For older preschoolers, feel free to use the word “freeze” each time you want them to stop dancing. You can even say words that rhyme with “freeze” to work on their listening abilities and word discrimination skills. You might try saying “Cheese!” or “Keys!” Your child will be anticipating the word “freeze,” so they’ll really have to listen to your words before moving. Check out this kid-friendly video for an example of how to play this game.
3. Movement and physical games
Never underestimate how much kids enjoy physical games that involve movement. These can be simple activities like having a tickle fight, giving a piggyback ride, having a race, or building an indoor fort.
Children love spending time with their caregivers. The one-on-one attention you give them during these activities–not to mention how much fun they are–can help your child in different areas of speech and language development. Let’s look at some things you can target during these games:
Tickle fight: This is a perfect activity for children learning to talk. They can request “more” or “stop” by verbalizing independently, imitating after you, or even signing! They may request “more” tickles but quickly say “Stop!” when it’s just too much. The giggles and smiles from your little one will make this a favorite game to play!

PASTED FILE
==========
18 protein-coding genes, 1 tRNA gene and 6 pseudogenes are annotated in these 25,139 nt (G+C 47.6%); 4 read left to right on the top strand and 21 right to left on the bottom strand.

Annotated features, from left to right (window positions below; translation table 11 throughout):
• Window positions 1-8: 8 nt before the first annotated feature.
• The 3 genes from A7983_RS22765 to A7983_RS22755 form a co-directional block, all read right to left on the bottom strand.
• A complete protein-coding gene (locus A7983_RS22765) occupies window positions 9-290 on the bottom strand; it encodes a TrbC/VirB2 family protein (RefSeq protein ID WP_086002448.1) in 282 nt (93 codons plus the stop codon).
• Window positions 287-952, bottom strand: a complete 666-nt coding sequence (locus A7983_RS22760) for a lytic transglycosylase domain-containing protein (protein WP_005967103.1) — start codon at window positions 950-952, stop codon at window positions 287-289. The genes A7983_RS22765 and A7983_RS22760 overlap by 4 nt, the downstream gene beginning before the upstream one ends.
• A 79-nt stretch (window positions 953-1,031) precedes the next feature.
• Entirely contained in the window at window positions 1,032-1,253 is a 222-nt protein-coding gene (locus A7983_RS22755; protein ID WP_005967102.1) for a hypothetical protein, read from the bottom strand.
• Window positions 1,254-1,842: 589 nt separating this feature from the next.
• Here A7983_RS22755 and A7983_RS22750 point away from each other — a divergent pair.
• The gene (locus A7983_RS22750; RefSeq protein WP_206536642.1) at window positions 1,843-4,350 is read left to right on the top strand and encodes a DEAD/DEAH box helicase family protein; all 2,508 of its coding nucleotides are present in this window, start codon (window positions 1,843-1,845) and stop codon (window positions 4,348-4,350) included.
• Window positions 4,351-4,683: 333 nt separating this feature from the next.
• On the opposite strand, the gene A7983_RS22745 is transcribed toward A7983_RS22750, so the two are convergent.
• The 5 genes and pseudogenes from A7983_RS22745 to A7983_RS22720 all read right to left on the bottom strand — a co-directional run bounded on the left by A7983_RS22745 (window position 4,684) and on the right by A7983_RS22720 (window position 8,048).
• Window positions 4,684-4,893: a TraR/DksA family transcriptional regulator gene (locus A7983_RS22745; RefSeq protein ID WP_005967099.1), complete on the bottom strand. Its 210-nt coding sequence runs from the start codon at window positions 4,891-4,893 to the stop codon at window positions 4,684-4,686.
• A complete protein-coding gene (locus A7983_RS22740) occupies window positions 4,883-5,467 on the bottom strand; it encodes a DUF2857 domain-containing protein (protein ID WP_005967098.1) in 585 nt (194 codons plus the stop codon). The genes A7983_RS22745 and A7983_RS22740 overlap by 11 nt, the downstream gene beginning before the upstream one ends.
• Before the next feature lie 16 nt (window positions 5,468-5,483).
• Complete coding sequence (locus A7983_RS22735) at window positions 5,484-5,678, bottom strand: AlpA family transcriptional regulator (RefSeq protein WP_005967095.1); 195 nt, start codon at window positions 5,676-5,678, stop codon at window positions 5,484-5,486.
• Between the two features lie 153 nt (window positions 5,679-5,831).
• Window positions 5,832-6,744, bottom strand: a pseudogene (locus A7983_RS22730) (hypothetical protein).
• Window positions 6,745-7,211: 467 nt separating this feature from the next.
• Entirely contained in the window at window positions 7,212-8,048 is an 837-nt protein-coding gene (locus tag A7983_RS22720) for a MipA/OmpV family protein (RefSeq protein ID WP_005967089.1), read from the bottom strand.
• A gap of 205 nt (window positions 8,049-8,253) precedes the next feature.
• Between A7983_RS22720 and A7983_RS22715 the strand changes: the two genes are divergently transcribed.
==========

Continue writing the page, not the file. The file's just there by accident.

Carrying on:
Piggyback rides: Most kids love a piggyback ride. You can work on having your child use single words to request what they want, like “up.” For older children, you can focus on sentence structure and length, such as, “I want a piggyback ride.” Having a race: Racing each other is a helpful way to practice verbs. You can have one race where you run, one where you skip, one where you spin to the finish line, or maybe even one where you roll!
For younger children learning to talk, you can work on naming the verb in the race you just completed and using it in small phrases, such as, “We run!” or “I skip!” For older preschool children, you can work on using the right verb tense, such as “We ran a race” or “I skipped to the finish line” for past tense. You can also practice present tense: “I am skipping.”
Building a fort: This is a good opportunity to work on spatial concepts. You can say things like, “Go in the fort,” “Stand behind the fort,” or “Put the pillow on top.” See how well your child can follow these directions. It’s OK if you need to help them out.